CSA rallies for Indian Premier League
Cricket South Africa CEO Gerald Majola believes that the ICC should carve out a six-week window in April-May to accommodate the IPL.cricket Updated: Apr 20, 2008 14:46 IST
Cricket South Africa has rallied strongly behind its Indian counterpart BCCI and asked the International Cricket Council for a six-week window in April-May to accommodate the Indian Premier League that opened in Bangalore two days ago.
"I believe, however, that it is vital that the ICC creates a six-week window in the international programme each year for the IPL tournament so that it does not encroach on any international tours," Gerald Majola, CEO of CSA, said in a media release.
"In this way, there can be no conflict between national playing contracts and those of the tournament. An ideal time would be the last two weeks in April and for the month of May," he declared after praising the launch of the IPL at Bangalore as a "very exciting new jewel in cricket's crown".
Majola's views are radically different to those expressed recently in Mumbai by outgoing ICC CEO, Malcolm Speed, who feels there's no hurry to rush things up and carve out a window in the Future Tours Programme of the ICC to slot in the IPL.
"The players know that the only reason they are approached for the Twenty20 is because they are the stars for their country. They have become good players because they have been brought up in the system within their country. IPL hasn't started yet. Before we go carving windows in the structure that is basis of the finances of all countries including the BCCI, let's see how good it is. There is no rush to do this," he emphasised.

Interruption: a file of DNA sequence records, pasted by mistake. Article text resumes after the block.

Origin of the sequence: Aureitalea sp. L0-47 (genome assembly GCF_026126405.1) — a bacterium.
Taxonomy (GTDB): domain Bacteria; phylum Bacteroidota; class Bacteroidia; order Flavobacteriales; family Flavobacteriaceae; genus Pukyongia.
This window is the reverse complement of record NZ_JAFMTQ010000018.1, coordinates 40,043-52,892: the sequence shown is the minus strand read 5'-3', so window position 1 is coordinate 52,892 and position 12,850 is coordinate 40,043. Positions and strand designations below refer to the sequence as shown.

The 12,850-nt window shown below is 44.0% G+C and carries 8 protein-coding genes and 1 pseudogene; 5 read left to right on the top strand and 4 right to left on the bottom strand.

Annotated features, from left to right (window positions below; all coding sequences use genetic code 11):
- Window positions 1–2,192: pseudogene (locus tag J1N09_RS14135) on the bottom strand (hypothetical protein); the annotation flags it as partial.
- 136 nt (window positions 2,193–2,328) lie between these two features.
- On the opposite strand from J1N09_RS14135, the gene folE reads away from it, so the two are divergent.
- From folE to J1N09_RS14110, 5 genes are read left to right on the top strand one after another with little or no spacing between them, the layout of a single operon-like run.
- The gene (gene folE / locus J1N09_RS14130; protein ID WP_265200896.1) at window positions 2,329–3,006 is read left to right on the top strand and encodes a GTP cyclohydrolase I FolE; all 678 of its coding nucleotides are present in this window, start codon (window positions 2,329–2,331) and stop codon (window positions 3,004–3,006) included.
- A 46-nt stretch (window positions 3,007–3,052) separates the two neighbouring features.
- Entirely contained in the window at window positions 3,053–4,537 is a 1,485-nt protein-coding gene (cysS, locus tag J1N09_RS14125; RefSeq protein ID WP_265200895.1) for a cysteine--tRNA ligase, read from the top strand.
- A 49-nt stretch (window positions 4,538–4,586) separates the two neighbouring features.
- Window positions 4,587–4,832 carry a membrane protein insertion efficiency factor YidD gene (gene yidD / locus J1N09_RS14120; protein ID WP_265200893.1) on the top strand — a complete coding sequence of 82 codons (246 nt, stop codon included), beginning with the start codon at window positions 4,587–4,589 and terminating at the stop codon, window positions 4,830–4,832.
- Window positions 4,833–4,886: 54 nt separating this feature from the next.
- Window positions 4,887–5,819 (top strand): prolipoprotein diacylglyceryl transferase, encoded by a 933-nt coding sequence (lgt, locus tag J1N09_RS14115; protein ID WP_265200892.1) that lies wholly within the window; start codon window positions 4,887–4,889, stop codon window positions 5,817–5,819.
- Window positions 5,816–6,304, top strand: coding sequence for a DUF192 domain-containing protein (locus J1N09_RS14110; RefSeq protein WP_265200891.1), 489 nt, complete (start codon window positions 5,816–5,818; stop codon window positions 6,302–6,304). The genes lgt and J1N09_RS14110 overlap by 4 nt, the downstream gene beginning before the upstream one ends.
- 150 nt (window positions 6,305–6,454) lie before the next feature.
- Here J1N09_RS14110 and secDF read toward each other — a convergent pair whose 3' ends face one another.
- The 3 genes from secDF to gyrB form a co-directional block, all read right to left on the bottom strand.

Instead the ICC CEO said the biggest challenge facing the game's administrators right now was how to integrate the T20 format with Tests and ODIs to ensure that none had to face disinterest of the fans.
"I said to the ICC board in the very long paper I wrote in March this year that this current generation of cricket administrators will be judged not by how much money the game makes out of T20 cricket, it will be judged by how well we integrate T20 into the other forms of the game. We regard it as a challenge, not a problem," Speed had told reporters here.
Significantly, Australia-born Speed's appointed successor South African Haroon Lorgat has already pitched in for an annual window in the FTP for the IPL ahead of taking over the reins of ICC in June.
"The IPL is something that is exciting and can be used to enhance and grow the game around the globe. Cricket is unique in that we have three formats now, and that can be used to attract new fans. If we need to revisit the FTP, we will do that," Lorgat had told the Australian media.
Almost all the current international cricketers, including those from England who are not taking part in the current edition because of its clash with their domestic cricket season, have come out strongly in support of a window being carved out in the FTP for the IPL annually.
But there has been opposition from the cricket establishment of some countries, significantly England, for the annual window, which clashed with domestic cricket in their countries.